The previous four books all deal with, or at least take place in, rural settings. "Farm City" appealed to me because it focuses on this seemingly oxymoronic concept of urban agriculture. Also, Novella Carpenter is funny as hell. She and her boyfriend move to the ghetto in Oakland, California. She proceeds to carve a farm out of an abandoned lot with bums, gangbangers, and crackheads for neighbors. While I don't exactly live in the 'hood, her exploits here really resonated with me. I saw myself in many of her triumphs and failures. She exposes the incredible amount of waste that a city generates, and puts it to good use raising animals and plants. She tackles the issue of eating sustainable and ethically produced meat by raising and butchering her own chickens, ducks, geese, rabbits, and hogs. She breaks down many of the common stereotypes about what it means to live in the city and what it means to be a farmer. It's genuine, hip, hilarious, and very inspiring. I can't recommend this book enough to anyone who aims to be an urban homesteader.

Sunday, July 11, 2010

The Tomatoes come rolling in...

My tomato plants are starting to do their thing (which is good, because everything else is taking its' sweet time). Here are a few of the ones that are ripening up so far: left to right, Silvery Fir Tree, White Currant, and Beam's Yellow Pear

Friday, July 9, 2010

My current nemesis

Above is an adult Japanese Beetle. These iridescent little vermin are native to Japan (duh). They first showed up in the United States in 1916. Since then, they have been working their way west out of New England. St.Louis is about as far west as the beetles are currently established in large quantities. The peak season for Japanese beetles is June and July. During that time, they can be incredibly destructive to plants in your yard or garden. Ironically enough, they're not considered pests in Japan because predators control their population naturally. Here in America, however, they run rampant.

This is the first year that I've noticed them in large quantity in my garden. While there are a number of different organic methods for getting rid of Japanese beetles, including a certain strain of Bt and Milky Spore bacteria, I've opted for picking the adults off by hand this year. The beetles give off a pheromone when feeding that attracts more beetles. If you pay attention, and stay on top of it, squashing the bugs as you find them seems to help keep their numbers from getting out of hand On a couple of occasions I've killed a dozen or two at a time, but more often than not it's only 6 or 7. It's worked so-so thus far, but if they are as invasive next year (which is likely) I may have to look into something else. You can also buy Japanese beetle traps, but studies have shown that they actually attract more beetles than they catch.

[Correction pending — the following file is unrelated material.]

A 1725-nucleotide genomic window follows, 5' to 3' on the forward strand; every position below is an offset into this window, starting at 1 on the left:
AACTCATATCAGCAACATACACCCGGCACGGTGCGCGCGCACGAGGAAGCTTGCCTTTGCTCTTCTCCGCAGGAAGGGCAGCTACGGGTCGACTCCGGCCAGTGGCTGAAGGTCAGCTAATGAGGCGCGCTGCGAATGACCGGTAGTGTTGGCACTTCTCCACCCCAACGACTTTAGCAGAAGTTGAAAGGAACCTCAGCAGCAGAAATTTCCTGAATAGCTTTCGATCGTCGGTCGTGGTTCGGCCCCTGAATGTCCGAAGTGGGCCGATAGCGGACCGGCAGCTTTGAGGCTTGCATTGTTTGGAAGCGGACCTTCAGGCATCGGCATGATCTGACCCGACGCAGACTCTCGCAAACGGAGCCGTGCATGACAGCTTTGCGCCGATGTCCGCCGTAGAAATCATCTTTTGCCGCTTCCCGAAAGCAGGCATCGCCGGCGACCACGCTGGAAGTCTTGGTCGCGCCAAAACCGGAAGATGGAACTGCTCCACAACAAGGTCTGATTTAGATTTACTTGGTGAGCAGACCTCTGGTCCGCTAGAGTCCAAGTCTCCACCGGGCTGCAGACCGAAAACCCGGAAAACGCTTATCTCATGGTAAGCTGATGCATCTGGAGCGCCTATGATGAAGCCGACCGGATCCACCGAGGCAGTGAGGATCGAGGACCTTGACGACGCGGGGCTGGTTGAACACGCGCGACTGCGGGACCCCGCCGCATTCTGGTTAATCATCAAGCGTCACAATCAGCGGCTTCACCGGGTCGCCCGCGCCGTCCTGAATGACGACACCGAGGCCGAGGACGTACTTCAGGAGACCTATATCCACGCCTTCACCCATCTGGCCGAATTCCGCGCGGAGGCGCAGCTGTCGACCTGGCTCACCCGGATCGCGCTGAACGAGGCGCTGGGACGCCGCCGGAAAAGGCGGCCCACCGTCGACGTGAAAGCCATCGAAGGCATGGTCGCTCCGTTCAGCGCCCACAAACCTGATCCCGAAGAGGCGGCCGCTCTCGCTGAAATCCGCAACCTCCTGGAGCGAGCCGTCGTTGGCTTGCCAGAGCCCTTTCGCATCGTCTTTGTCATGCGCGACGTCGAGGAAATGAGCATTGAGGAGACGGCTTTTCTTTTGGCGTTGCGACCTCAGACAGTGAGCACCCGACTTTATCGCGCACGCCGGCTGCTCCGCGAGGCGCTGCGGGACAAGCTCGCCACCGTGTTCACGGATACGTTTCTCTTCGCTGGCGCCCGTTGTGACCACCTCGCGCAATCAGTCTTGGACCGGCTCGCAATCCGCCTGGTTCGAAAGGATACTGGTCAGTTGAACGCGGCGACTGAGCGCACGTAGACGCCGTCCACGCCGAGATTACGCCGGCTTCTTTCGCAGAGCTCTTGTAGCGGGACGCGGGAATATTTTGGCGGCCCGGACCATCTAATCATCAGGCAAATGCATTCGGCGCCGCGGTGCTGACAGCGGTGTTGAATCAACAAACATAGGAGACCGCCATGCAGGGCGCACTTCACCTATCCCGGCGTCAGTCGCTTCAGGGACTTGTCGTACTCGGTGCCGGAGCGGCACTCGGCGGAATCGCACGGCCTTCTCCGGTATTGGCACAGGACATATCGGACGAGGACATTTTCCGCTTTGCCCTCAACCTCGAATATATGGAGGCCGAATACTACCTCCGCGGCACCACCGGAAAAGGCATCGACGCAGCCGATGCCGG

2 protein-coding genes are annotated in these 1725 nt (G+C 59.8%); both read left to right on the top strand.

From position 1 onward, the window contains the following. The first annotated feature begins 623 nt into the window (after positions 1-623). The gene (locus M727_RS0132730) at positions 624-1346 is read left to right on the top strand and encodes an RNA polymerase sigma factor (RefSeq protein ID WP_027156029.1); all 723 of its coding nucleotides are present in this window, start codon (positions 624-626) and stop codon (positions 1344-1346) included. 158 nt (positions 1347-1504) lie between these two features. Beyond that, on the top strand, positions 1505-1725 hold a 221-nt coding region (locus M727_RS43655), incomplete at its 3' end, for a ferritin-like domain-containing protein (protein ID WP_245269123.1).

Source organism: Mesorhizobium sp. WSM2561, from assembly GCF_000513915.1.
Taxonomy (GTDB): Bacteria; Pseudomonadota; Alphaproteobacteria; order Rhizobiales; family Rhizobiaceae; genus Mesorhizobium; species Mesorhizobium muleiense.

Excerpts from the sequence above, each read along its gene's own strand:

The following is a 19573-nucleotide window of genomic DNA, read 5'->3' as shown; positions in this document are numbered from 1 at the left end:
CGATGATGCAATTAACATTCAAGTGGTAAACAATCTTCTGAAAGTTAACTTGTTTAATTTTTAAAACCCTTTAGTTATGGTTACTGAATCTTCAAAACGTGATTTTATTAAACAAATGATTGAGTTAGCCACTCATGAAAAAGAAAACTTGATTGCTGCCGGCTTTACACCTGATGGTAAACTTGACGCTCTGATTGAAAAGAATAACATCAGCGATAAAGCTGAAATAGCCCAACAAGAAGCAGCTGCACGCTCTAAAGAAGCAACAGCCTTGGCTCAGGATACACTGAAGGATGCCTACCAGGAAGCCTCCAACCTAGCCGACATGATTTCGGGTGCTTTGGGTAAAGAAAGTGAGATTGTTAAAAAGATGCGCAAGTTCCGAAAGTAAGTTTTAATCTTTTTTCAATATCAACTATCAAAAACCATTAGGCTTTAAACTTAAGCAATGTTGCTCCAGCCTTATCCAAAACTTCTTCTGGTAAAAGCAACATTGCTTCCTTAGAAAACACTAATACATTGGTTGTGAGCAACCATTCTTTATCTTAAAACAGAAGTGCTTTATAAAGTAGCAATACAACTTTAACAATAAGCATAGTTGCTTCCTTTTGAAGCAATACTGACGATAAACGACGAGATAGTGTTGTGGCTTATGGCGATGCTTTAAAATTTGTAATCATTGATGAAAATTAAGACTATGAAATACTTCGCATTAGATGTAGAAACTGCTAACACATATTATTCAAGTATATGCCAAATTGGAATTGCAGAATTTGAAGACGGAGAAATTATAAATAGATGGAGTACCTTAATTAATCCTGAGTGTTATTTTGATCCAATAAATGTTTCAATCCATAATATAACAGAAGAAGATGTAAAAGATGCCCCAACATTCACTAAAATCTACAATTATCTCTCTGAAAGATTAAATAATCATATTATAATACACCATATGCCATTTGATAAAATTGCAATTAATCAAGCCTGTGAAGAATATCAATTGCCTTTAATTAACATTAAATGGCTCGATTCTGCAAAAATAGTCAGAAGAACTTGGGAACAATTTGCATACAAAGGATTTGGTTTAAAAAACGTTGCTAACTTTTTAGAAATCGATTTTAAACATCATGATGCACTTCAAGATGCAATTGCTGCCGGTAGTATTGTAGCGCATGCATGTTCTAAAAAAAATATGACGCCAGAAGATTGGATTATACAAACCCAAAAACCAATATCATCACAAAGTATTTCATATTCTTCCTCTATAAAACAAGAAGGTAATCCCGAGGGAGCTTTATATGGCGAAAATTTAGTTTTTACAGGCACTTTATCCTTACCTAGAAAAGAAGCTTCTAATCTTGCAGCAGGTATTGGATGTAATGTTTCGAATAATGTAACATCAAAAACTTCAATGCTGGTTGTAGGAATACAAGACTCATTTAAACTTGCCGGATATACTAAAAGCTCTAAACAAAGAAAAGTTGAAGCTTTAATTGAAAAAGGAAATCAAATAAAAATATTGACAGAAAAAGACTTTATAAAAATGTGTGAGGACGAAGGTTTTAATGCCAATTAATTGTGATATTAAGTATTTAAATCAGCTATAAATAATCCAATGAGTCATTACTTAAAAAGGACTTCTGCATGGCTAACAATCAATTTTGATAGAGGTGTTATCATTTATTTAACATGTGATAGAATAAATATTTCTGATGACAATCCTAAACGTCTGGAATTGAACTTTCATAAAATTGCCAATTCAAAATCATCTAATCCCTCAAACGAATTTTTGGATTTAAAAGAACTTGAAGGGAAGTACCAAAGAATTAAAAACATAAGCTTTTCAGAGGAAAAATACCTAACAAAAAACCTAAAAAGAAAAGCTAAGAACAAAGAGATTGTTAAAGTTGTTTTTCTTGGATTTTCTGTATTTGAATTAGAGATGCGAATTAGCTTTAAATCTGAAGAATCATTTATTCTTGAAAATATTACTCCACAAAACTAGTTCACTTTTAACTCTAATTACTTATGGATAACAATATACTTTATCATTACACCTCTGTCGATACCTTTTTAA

You can see how completely Japanese beetles will destroy the vegetation of a plant. This is what they've done to some of my Kentucky Wonder Pole beans.

Now the little bastards are moving on to some of my red Amaranth. Arrrgh!

Friday, July 2, 2010

Another post, another month

Just as I was getting back in the swing of things, my computer goes in the shop for a month. At that point, summer was just getting started. Now, we're head long into the meat of the heat and humidity that define Summer in St.Louis. (That said, the past 3 days have been gorgeous) The garden is looking good, but the lack of vegetables actually coming out of it right now is evidence of the late start that I got on a lot of things. It is amazing the difference that one month can make. The tiny green blob that I was so excited about back at the beginning of June now looks like this:

The cucumbers, melons, and squash that were such spindly little strings 4 weeks ago are now sending their vines creeping through garden beds and up trellises. They're covered with blossoms that will (hopefully) turn into lots of good food.

The best part about summer, though, is getting to hang out with the kids. Between football and art camps, I'm usually at school during most of June, and we start back again in August. By contrast, July actually feels like summer vacation. We're in the middle of rehabbing their clubhouse and there are still plenty of projects to do around the 'Burbstead, but sometimes it's good to just play around.
Alex, Tater, and Erik beating the heat in style